Another article said that Dulaney Plaza in Towson was in receivership. Actually, it is the nearby Dulaney Center that is in receivership. Dulaney Plaza, a strip shopping center, is 100 percent leased and has no debt, its owner said.
Towson Commons once sounded almost as good as a license print money: a development of movie theaters, retail shops, restaurants and office space in one package that would be downtown Towson's biggest development in years.
The movie theaters would bring in customers at night, and the office building would lure customers during the day. The money would just flow in naturally.
FOR THE RECORD - CORRECTION
But that was in 1989. In 1991, as Towson Commons and developers led by LaSalle Partners of Chicago prepare for a scheduled April opening, things are looking tougher.
Only 7 percent of the 190,000 square feet of office space has been leased. Three of the five restaurant spaces are unspoken for, though LaSalle says another deal is near. And the developers haven't announced any retail tenants.
And competition in the area could be increasing.
Less than a month before it opens the first phase of a $150 million expansion of the Towson Town Center shopping center, a group headed by the Hahn Co. received county approval yesterday to enlarge the project by adding a $50 million office and garage complex.
The Baltimore County Review Group approved plans by Hahn and its partners to build an addition to the mall that would include 200,000 square feet of office space, 16,000 square feet of retail space and up to 1,440 parking spaces.
The addition would be constructed in phases at the northeast corner of Joppa and Dulaney Valley roads and would be linked by an overhead pedestrian bridge to the former Hutzler's store on Joppa Road, which the Hahn group also owns.
The approval came after developers agreed to scale down a plan that called for a 13-story, 275,000-square-foot office tower and parking for 1,760 cars. As a result, the office tower will rise 10 stories above Joppa Road, with two levels of parking underground, and the garage will rise eight levels above Joppa Road, with two levels underground. RTKL Associates Inc. is the architect.
Wayne Finley, vice president in charge of development for Hahn, said that the addition will be constructed starting with the parking space, which will serve the eventual tenants of the Hutzler's building. Hahn is seeking to begin construction by mid-1992 and complete that phase about a year later, he said.
Work on the office tower will move ahead when the real estate market improves and a lead tenant emerges, Mr. Finley said. In the meantime, the land will be used for parking, he added.
The development team also includes Santa Anita Realty and DeChiaro Enterprises. The same team has set Oct. 16 for the grand opening for the first phase of the renovated Towson Town Center, which includes about 200 shops and a large, new, dome-covered center court. The Baltimore area's first branch of Nordstrom's is under construction and scheduled to open in the fall of 1992.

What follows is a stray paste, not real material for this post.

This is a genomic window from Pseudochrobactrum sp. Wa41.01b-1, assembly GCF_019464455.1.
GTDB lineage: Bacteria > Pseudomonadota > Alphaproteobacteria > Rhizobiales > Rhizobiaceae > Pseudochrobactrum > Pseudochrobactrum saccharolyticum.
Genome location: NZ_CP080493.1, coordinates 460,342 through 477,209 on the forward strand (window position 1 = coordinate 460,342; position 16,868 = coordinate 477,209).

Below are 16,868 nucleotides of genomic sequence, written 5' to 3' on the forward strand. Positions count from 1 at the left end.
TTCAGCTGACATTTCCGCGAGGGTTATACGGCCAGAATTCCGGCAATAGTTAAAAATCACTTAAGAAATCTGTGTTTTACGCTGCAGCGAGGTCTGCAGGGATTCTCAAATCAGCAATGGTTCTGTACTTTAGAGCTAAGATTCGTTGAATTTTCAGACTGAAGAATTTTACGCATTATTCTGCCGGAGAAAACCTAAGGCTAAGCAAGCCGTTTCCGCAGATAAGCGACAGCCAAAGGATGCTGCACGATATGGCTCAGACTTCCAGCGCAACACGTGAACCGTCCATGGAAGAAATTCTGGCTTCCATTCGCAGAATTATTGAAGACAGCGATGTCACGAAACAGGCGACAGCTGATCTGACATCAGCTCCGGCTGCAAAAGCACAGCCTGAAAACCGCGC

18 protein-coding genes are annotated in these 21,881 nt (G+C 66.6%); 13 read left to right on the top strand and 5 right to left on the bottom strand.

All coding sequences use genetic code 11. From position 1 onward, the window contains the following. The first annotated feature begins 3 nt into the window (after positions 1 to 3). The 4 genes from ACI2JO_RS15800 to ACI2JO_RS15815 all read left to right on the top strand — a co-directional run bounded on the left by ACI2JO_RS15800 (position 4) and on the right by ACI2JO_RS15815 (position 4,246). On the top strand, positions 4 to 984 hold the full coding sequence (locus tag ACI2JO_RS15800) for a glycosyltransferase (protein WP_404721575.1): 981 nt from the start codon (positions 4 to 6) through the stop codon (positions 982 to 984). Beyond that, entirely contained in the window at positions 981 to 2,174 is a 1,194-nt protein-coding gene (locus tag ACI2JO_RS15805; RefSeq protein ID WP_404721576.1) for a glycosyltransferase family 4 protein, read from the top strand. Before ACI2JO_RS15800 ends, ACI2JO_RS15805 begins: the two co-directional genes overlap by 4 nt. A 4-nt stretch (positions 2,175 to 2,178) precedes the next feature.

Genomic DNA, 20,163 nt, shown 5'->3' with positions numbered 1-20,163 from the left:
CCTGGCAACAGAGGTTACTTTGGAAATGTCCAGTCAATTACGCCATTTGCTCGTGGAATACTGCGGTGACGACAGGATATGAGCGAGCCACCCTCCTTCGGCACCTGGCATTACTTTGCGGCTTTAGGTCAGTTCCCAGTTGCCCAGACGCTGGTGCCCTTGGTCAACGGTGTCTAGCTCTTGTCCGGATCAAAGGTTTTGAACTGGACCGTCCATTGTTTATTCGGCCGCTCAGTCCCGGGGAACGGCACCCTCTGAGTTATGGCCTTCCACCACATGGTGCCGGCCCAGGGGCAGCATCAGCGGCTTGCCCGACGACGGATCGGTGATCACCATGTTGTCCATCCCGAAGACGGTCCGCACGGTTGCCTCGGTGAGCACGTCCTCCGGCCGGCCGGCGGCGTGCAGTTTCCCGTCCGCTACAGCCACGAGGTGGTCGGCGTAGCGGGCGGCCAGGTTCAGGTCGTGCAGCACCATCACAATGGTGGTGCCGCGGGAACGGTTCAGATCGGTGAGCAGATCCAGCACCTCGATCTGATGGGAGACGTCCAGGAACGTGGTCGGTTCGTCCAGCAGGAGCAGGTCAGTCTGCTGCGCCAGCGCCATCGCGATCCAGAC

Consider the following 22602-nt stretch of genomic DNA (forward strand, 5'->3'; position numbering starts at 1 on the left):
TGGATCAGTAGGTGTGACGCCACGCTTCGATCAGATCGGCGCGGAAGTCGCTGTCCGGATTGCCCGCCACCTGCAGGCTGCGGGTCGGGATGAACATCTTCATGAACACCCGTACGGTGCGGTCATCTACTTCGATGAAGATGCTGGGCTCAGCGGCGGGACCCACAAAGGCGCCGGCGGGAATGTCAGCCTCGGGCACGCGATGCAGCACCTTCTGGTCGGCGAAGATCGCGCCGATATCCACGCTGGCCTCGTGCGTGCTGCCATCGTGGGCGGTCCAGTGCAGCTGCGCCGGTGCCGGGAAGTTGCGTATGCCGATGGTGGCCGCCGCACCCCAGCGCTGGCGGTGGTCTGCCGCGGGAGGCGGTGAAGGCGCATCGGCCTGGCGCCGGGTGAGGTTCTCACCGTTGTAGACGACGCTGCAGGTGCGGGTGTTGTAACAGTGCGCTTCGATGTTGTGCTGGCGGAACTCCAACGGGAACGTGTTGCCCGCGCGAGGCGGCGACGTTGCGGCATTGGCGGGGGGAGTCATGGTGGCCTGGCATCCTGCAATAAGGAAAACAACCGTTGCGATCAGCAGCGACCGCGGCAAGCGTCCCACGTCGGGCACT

During the hearing yesterday, the county planners read staff reports that said the office tower would cause the intersection of Dulaney Valley Road and Fairmount Avenue and the intersection of Fairmount Avenue and Joppa Road to become so congested that they would receive "F" ratings under the county's standards. But that will not prevent approval of the project because new development in Towson is currently exempted from having to comply with basic-services legislation.
Anyone who objects to the county's action has 30 days to appeal the decision, planners said.
For Towson Commons, the good news is that it can still be a nice place for shopping and entertainment even if it's not full on opening day, the developers and others say. The bad news is that it will lose money at first, and LaSalle and its partners will continue to battle depressed retailing and office space markets.
"I think we're meeting expectations, especially in light of what's happening to the economy," said Gregory J. Arnold, vice president of LaSalle and general manager of the project. "I don't know if very many people break even the first day."
Mr. Arnold is quick to stress that a slow start doesn't mean disaster.
"You can't look at each of the pieces, you have to look at the whole thing," he said. Even competing developers said they think Towson Commons will add spark to the downtown district, in which merchants have said evening sales are very weak.
"It really does offer Towson something that Towson doesn't have," said Michael Kaiser, senior vice president at MacKenzie & Associates Inc., a Lutherville developer that is a major player in the Towson market. But, Mr. Kaiser adds, "It's going to take a while."
He said that LaSalle would have to get virtually every lease in downtown Towson for two years to fill the building.